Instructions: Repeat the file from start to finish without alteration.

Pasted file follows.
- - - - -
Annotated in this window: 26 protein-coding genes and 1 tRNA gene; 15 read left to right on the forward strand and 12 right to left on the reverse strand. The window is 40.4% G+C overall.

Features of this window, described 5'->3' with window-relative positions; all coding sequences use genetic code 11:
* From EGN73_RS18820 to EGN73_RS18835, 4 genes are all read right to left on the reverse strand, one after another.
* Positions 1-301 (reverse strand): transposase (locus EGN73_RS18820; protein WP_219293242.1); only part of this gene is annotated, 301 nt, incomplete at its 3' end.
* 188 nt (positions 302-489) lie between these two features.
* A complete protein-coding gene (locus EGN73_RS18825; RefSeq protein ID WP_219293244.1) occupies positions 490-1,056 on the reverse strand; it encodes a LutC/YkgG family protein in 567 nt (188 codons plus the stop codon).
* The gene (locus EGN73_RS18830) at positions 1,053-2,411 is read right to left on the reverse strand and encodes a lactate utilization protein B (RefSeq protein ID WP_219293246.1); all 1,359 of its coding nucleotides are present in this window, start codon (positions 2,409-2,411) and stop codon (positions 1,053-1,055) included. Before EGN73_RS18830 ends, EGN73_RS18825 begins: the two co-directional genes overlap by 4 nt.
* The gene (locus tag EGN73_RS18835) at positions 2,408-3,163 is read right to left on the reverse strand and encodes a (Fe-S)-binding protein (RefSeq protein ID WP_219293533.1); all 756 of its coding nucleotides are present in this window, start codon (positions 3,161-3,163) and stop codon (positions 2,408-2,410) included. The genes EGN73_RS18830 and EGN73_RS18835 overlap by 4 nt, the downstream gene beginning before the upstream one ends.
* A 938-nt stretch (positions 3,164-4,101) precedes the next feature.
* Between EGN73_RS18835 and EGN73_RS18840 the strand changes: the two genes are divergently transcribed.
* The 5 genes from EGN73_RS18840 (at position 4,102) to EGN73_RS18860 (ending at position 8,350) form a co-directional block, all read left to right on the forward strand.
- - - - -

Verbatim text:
Annotated in this window: 26 protein-coding genes and 1 tRNA gene; 15 read left to right on the forward strand and 12 right to left on the reverse strand. The window is 40.4% G+C overall.

Features of this window, described 5'->3' with window-relative positions; all coding sequences use genetic code 11:
* From EGN73_RS18820 to EGN73_RS18835, 4 genes are all read right to left on the reverse strand, one after another.
* Positions 1-301 (reverse strand): transposase (locus EGN73_RS18820; protein WP_219293242.1); only part of this gene is annotated, 301 nt, incomplete at its 3' end.
* 188 nt (positions 302-489) lie between these two features.
* A complete protein-coding gene (locus EGN73_RS18825; RefSeq protein ID WP_219293244.1) occupies positions 490-1,056 on the reverse strand; it encodes a LutC/YkgG family protein in 567 nt (188 codons plus the stop codon).
* The gene (locus EGN73_RS18830) at positions 1,053-2,411 is read right to left on the reverse strand and encodes a lactate utilization protein B (RefSeq protein ID WP_219293246.1); all 1,359 of its coding nucleotides are present in this window, start codon (positions 2,409-2,411) and stop codon (positions 1,053-1,055) included. Before EGN73_RS18830 ends, EGN73_RS18825 begins: the two co-directional genes overlap by 4 nt.
* The gene (locus tag EGN73_RS18835) at positions 2,408-3,163 is read right to left on the reverse strand and encodes a (Fe-S)-binding protein (RefSeq protein ID WP_219293533.1); all 756 of its coding nucleotides are present in this window, start codon (positions 3,161-3,163) and stop codon (positions 2,408-2,410) included. The genes EGN73_RS18830 and EGN73_RS18835 overlap by 4 nt, the downstream gene beginning before the upstream one ends.
* A 938-nt stretch (positions 3,164-4,101) precedes the next feature.
* Between EGN73_RS18835 and EGN73_RS18840 the strand changes: the two genes are divergently transcribed.
* The 5 genes from EGN73_RS18840 (at position 4,102) to EGN73_RS18860 (ending at position 8,350) form a co-directional block, all read left to right on the forward strand.